How to plan for a nuclear incident

In all your planning for business continuity, I hope that a nuclear incident is something your plan won’t be actually tested against. Nuclear plants are built to withstand incredible stresses, and in fact, the Fukushima Daiichi Nuclear Power Plant was actually able to maintain operations after Japan’s 9.0 Tohoku earthquake in March of this year; it was the ensuing tsunami that interrupted the plant’s emergency generators, rendering them unable to cool the system, which is critical in nuclear plant safety.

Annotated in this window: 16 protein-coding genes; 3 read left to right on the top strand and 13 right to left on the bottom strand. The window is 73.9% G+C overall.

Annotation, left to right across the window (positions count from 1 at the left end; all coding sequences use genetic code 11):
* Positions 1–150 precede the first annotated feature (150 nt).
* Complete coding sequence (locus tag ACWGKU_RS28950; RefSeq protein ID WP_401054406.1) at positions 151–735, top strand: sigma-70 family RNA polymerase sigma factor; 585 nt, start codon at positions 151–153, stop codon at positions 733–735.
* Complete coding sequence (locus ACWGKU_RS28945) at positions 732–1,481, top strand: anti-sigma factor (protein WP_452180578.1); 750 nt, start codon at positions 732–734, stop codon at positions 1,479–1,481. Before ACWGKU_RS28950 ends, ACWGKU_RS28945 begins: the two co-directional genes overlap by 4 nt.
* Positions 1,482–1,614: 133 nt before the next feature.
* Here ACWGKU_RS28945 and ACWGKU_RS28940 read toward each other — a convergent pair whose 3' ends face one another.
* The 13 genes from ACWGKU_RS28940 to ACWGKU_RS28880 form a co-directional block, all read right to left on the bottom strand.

A recent article is about nuclear power plant in Illinois had great advice for anyone in business continuity planning. These Illinoisans have wisely used the lessons learned from other disasters, both those that involved nuclear plants and those that didn’t, from the Chernobyl disaster of 1986 to the 9/11 terrorists attacks of 2001, in their continuity planning efforts. And as all good business continuity planners do, they’ve prepared in case something untoward does happen—and that plan includes emergency notification, shelter, evacuation and exposure control. Find out how you can do the same by downloading a copy of The Definitive Guide to Business Continuity Planning.